While we note some positive developments in the form of improved foreign exchange receipts and the mopping up of excess liquidity through gold coins, global inflation risks remain elevated.
The upcoming elections are also a big factor given that they could trigger excessive government expenditures. Therefore, we expect inflation to reach 529,3% and the exchange rate to deteriorate to ZW$2,873/USD by December 2023.
Introduction of gold coins The Reserve Bank of Zimbabwe recently introduced gold coins into the market as a store of value. The gold coins (Mosi-Oa-Tunya) weigh one troy ounce with purity of 22 carats. Other features of the coin include liquid and prescribed asset status.
The gold coins are available for sale to the public in both local currency (ZWL) and United States dollars (USD) (and other foreign currencies) at a price based on the prevailing international price of gold and the cost of production.
The Reserve Bank of Zimbabwe (RBZ) recently announced that 1,500 gold coins were sold by its agents during the first week of their release onto the market, signalling a strong demand for the yellow metal.
A total of 85% of the sales were in local currency while the balance of 15% was bought in foreign currency. The RBZ released a total of 2,000 Mosi-oa-Tunya gold coins on the July 25 2022 and indicated that it will be releasing another batch of 2 000 soon. The gold coins were sold at an initial price of US$1,823.80 per coin.
Zimbabwe is not the first country to introduce gold coins. According to the Gold Bars Worldwide, countries with gold coins include South Africa with its Krugerrand gold coins, Australia has Australian Kangaroo, the United States has the American Eagle, Canada has the Maple Leaf and Austria has the Vienna Philharmonic.
Krugerrands, for example were first minted by the Republic of South Africa in 1967 to help promote South African gold to the international markets and to make it possible for individuals to own gold. Krugerrands are among the most frequently traded gold coins in the world market
There has indeed been a significant global shift to gold amongst Central Banks. According to the World Gold Council, central banks around the world are increasing the gold they hold in foreign exchange reserves, as they have built up their gold reserves by more than 4 500 tonnes over the past decade.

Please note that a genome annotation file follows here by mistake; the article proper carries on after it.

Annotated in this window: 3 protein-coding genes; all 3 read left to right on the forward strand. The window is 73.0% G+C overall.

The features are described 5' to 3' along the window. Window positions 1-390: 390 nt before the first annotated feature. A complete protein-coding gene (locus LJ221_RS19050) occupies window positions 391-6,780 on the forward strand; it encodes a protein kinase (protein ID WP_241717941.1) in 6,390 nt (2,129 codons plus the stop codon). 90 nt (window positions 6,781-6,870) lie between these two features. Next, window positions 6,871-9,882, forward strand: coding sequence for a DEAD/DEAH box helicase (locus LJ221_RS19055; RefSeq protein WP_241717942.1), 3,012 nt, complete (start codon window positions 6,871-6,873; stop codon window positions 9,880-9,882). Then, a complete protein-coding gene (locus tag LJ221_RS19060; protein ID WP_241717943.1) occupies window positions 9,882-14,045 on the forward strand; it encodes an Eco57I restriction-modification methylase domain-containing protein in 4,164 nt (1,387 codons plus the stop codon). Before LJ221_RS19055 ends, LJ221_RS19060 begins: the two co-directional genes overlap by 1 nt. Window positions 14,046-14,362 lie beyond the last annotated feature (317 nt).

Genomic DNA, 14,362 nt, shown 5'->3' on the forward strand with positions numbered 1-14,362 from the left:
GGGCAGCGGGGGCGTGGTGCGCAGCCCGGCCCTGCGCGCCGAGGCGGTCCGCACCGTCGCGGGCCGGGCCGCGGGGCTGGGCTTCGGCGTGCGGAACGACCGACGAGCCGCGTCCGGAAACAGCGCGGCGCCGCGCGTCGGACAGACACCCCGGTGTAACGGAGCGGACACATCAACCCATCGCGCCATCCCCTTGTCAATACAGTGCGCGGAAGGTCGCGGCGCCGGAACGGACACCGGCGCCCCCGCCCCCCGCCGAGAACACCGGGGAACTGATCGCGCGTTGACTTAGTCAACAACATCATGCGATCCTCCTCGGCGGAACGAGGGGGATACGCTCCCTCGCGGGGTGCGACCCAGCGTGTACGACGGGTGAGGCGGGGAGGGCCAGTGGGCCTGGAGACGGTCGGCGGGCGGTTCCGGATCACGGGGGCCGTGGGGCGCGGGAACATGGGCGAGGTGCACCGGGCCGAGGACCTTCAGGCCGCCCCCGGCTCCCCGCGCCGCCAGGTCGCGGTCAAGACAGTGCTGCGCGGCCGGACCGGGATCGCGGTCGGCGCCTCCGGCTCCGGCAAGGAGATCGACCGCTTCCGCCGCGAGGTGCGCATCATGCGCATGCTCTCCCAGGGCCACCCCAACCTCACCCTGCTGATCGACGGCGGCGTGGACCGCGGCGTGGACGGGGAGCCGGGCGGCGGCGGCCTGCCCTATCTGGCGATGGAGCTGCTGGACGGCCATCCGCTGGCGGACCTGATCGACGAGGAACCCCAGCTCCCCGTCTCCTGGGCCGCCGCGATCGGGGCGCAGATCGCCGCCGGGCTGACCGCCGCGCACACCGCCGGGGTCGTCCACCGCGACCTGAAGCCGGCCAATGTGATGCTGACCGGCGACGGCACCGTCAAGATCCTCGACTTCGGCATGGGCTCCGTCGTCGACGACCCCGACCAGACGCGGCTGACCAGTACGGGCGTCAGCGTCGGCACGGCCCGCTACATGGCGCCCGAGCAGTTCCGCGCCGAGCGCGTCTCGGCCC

The value of the US dollar against gold has also dropped sharply over the last decade as large-scale monetary relaxation has kept boosting the supply of US dollars.
According to S&P Global, gold prices have been supported by multidecade-high inflation rates in many developed countries. In addition, US real yields have remained in negative territory because of low nominal interest rates which supports the case for gold investment. The gold price outlook for the short term is expected to fluctuate around USD1,900/oz due to the current geopolitical and macroeconomic uncertainties. As interest rates rise, prices are expected to average around USD1,825/oz by late 2022 before ending a five-year forecast horizon closer to USD1,700/oz.
Impact on investment markets The Mosi-Oa-Tunya Gold Coin should be seen as an alternative investment to USD, the stock market and properties market. Generally, a gold coin is amongst the most preferred choices of investment. It is a low-risk investment option that offers better security. Gold is also a tangible asset and has always commanded a good market value for centuries. Some of the benefits of investing in gold coins are as follows;
Gold is a safe-haven asset. Global investors typically look at gold as a haven during times of political and economic uncertainty. History is full of collapsing empires, political coups, and the collapse of currencies. During such times, investors who held gold were able to successfully protect their wealth.
Gold is a good hedge against inflation. Gold is an alternative to currencies, particularly where the native currency loses its value. Gold is a real physical asset that tends to hold its value in the market.
No maintenance is required. Unlike other tangible assets, investors in gold coins do not need to worry about its maintenance to get the best returns.
Gold is a diversifying investment. Gold can add a diversifying component to investment portfolios. Gold prices are not directly correlated to stocks, bonds and real estate.
Gold is easily transferable. Once bought, gold coins can be easily passed on to generations. This is what has been traditionally happening within families.
Inflationary pressures and the instability of the local currency unit clearly cement the investment case in the Mosi-Oa-Tunya Gold Coin. In addition, there has been a lot of interest in the coins (particularly from a ZWL position) given that it has prescribed asset status.
According to the Ministry of Finance and Economic Development, the persistent low level of compliance with the prescribed assets threshold by the insurance and pension industry remains a cause of concern.
Going forward, the industry will need to invest in bankable projects that can be accorded prescribed asset status or subscribe to Government paper to comply with the law.
The gold coin has therefore triggered a massive sell-off on the Zimbabwe Stock Exchange (ZSE) as institutional investors are switching to an alternative asset-class. As a result, the stock market has largely de-rated on weak demand because of tight liquidity in the market.
Morgan & Co is a securities firm.